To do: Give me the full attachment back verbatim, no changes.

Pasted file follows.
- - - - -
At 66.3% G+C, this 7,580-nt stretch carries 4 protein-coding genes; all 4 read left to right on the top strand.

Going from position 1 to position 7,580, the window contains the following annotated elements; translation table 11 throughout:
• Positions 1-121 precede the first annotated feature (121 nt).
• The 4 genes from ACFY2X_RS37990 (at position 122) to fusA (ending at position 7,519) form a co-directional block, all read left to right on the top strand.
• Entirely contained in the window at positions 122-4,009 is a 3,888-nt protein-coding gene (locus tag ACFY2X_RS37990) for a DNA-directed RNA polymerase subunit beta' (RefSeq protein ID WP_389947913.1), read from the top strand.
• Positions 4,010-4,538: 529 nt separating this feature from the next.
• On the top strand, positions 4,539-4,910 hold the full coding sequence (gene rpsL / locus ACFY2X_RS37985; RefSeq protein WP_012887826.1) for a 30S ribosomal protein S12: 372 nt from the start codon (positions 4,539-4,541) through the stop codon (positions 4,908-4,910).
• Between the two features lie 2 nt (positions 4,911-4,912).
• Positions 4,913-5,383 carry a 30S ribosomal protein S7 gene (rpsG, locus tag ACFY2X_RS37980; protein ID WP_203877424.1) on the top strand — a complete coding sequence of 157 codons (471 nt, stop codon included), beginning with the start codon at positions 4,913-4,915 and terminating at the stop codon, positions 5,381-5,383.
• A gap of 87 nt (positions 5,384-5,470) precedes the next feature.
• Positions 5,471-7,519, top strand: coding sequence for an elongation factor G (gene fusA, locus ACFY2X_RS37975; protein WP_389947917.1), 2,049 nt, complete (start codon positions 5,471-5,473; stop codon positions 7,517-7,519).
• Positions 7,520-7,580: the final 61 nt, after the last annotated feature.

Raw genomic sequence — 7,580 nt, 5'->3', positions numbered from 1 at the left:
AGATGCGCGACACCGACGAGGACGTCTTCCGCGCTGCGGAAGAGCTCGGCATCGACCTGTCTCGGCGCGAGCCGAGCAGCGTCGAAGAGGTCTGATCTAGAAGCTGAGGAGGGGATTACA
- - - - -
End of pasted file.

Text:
At 66.3% G+C, this 7,580-nt stretch carries 4 protein-coding genes; all 4 read left to right on the top strand.

Going from position 1 to position 7,580, the window contains the following annotated elements; translation table 11 throughout:
• Positions 1-121 precede the first annotated feature (121 nt).
• The 4 genes from ACFY2X_RS37990 (at position 122) to fusA (ending at position 7,519) form a co-directional block, all read left to right on the top strand.
• Entirely contained in the window at positions 122-4,009 is a 3,888-nt protein-coding gene (locus tag ACFY2X_RS37990) for a DNA-directed RNA polymerase subunit beta' (RefSeq protein ID WP_389947913.1), read from the top strand.
• Positions 4,010-4,538: 529 nt separating this feature from the next.
• On the top strand, positions 4,539-4,910 hold the full coding sequence (gene rpsL / locus ACFY2X_RS37985; RefSeq protein WP_012887826.1) for a 30S ribosomal protein S12: 372 nt from the start codon (positions 4,539-4,541) through the stop codon (positions 4,908-4,910).
• Between the two features lie 2 nt (positions 4,911-4,912).
• Positions 4,913-5,383 carry a 30S ribosomal protein S7 gene (rpsG, locus tag ACFY2X_RS37980; protein ID WP_203877424.1) on the top strand — a complete coding sequence of 157 codons (471 nt, stop codon included), beginning with the start codon at positions 4,913-4,915 and terminating at the stop codon, positions 5,381-5,383.
• A gap of 87 nt (positions 5,384-5,470) precedes the next feature.
• Positions 5,471-7,519, top strand: coding sequence for an elongation factor G (gene fusA, locus ACFY2X_RS37975; protein WP_389947917.1), 2,049 nt, complete (start codon positions 5,471-5,473; stop codon positions 7,517-7,519).
• Positions 7,520-7,580: the final 61 nt, after the last annotated feature.

Raw genomic sequence — 7,580 nt, 5'->3', positions numbered from 1 at the left:
AGATGCGCGACACCGACGAGGACGTCTTCCGCGCTGCGGAAGAGCTCGGCATCGACCTGTCTCGGCGCGAGCCGAGCAGCGTCGAAGAGGTCTGATCTAGAAGCTGAGGAGGGGATTACA